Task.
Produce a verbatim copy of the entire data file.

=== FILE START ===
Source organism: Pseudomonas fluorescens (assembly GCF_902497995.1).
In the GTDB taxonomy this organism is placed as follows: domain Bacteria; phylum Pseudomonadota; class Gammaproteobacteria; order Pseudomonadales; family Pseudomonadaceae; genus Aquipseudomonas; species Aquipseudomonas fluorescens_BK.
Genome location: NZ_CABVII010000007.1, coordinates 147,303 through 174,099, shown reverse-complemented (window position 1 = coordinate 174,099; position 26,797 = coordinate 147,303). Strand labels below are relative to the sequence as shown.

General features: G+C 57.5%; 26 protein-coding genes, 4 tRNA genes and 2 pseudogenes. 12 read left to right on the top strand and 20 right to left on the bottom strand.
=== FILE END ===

Source organism: Pseudomonas fluorescens (assembly GCF_902497995.1).
In the GTDB taxonomy this organism is placed as follows: domain Bacteria; phylum Pseudomonadota; class Gammaproteobacteria; order Pseudomonadales; family Pseudomonadaceae; genus Aquipseudomonas; species Aquipseudomonas fluorescens_BK.
Genome location: NZ_CABVII010000007.1, coordinates 147,303 through 174,099, shown reverse-complemented (window position 1 = coordinate 174,099; position 26,797 = coordinate 147,303). Strand labels below are relative to the sequence as shown.

General features: G+C 57.5%; 26 protein-coding genes, 4 tRNA genes and 2 pseudogenes. 12 read left to right on the top strand and 20 right to left on the bottom strand.